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Students agree ASL should be a foreign language credit

The Merriam-Webster dictionary defines language as, “a systematic means of communicating ideas or feelings by the use of conventionalized signs, sounds, gestures or marks having understood meanings.” So why does VSU not offer American Sign Language as a foreign language credit?

Until earlier last week, I assumed ASL was a foreign language in a sense, so why not make it count toward the foreign language credit. It is a way of conveying one’s feelings and thoughts while also communicating with others. If ASL meets the same criteria as other languages, does that not make it a language?

“Adding anything as a new credit course requires a number of approvals from the department level on up,” Roy Pace, a professor of English, said. “Those approvals depend on the proposed need, faculty and governance. The broad interest in ASL is relatively recent, and some faculty members and administrators may not have seen a demand in the past.”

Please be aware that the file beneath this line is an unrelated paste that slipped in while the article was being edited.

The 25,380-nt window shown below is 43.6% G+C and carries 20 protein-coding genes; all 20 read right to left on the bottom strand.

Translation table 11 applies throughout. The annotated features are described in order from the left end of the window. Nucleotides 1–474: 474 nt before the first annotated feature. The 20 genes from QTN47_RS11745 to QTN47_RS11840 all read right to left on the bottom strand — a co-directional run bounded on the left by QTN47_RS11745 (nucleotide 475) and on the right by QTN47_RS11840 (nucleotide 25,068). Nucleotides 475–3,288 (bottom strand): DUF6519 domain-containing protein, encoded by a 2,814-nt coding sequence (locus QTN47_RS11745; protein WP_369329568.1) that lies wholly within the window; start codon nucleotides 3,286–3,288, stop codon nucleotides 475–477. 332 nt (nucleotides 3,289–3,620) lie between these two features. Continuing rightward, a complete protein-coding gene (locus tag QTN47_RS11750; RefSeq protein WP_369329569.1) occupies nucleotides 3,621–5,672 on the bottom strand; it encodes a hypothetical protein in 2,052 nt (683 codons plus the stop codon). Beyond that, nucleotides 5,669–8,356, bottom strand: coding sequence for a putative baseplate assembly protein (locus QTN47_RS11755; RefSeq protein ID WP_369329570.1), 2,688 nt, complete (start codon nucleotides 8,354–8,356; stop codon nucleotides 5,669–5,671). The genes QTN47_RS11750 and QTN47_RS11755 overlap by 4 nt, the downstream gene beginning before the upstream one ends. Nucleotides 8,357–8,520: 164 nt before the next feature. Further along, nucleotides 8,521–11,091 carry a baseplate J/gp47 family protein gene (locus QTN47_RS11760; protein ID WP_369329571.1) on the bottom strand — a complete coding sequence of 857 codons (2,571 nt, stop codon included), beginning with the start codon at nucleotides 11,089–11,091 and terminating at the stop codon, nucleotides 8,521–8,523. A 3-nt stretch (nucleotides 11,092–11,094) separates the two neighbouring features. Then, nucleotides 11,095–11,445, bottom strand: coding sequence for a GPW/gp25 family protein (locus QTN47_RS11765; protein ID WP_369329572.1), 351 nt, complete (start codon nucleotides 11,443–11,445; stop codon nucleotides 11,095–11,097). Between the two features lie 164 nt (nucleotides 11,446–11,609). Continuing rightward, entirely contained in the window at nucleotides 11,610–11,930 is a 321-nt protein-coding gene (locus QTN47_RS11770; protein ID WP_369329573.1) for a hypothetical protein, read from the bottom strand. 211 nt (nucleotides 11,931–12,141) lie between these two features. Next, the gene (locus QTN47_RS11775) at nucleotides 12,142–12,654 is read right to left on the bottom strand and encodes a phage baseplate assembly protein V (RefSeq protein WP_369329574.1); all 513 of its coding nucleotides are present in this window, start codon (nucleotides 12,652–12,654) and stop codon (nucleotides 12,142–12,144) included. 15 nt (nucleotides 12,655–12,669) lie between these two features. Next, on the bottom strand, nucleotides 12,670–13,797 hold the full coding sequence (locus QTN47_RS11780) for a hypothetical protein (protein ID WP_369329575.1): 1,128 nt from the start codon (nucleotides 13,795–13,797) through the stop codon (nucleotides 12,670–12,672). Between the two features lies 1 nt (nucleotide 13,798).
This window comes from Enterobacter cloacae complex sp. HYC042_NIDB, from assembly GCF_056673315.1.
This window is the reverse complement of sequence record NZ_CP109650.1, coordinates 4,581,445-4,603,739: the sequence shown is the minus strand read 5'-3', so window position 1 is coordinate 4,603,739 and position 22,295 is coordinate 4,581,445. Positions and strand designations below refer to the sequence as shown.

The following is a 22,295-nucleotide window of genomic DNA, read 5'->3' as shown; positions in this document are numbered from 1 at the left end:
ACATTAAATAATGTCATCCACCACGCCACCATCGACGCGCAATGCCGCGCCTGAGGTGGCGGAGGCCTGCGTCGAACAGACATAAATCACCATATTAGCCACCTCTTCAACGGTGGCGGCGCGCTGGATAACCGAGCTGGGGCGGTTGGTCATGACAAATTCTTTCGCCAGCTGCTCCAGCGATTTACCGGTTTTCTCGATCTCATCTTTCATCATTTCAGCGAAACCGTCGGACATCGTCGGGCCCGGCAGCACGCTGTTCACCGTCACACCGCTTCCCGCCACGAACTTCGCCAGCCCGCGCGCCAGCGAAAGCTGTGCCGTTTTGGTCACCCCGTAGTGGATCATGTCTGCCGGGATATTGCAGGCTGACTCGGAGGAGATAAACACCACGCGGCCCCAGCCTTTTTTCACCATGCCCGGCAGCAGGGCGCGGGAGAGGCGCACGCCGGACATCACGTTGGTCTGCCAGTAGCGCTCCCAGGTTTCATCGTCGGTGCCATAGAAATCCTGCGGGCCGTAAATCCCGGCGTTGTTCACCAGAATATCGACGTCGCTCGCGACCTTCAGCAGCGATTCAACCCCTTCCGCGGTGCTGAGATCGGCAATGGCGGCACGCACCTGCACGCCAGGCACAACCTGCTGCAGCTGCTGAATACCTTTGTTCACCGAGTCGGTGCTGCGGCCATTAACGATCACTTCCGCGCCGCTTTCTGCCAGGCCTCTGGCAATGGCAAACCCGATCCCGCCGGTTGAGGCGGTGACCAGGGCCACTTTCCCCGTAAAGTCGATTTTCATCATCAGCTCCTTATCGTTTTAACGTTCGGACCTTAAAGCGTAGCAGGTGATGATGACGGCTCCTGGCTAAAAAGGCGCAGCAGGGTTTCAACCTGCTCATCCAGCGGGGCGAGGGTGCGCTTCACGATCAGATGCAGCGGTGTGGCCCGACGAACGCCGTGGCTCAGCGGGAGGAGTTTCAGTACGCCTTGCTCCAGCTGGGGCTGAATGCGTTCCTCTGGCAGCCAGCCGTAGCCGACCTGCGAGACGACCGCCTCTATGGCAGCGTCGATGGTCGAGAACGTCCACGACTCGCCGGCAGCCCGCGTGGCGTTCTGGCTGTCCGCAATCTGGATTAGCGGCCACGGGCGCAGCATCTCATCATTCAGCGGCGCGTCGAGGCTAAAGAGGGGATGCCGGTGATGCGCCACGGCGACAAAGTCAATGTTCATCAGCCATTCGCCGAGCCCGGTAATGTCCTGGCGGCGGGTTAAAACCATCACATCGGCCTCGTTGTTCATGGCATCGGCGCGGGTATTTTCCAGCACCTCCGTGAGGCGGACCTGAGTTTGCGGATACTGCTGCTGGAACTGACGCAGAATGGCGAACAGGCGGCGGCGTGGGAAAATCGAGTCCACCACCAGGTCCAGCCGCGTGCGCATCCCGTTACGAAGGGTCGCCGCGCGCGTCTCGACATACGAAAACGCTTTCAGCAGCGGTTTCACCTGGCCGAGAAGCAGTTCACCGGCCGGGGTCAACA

What Pace said makes sense. Since the interest in ASL is more recent, it will take time for it to find its place in schools. Many of the people I interviewed shared my thoughts on ASL.

“I think ASL should in fact be counted toward a foreign language credit because language is a body of words or a system used for those in the same community or the same cultural tradition,” E’quai’Jah Smart, a freshman psychology major, said. “ASL is its own language with culture whether it’s taught primarily in America or not. Living deaf is kind of foreign, therefore ASL is a foreign language to many.”

“I think ASL should be counted as a foreign language because if your first language is English, it takes just as much time and practice to learn as any other foreign language like Spanish or French,” Chris Thompson, a junior business management major, said. “Foreign language is also about learning the culture of the language, and when taking ASL, you learn the culture and customs of the deaf. ASL should be considered just as important as any other language because to some people it is the only language they know.”

I believe that any written, spoken or gestured means of communication is a language. Language should not be limited to audible or written forms of conveying information.

Story by Andrew Farace, staff writer. Photo by Pixabay. 

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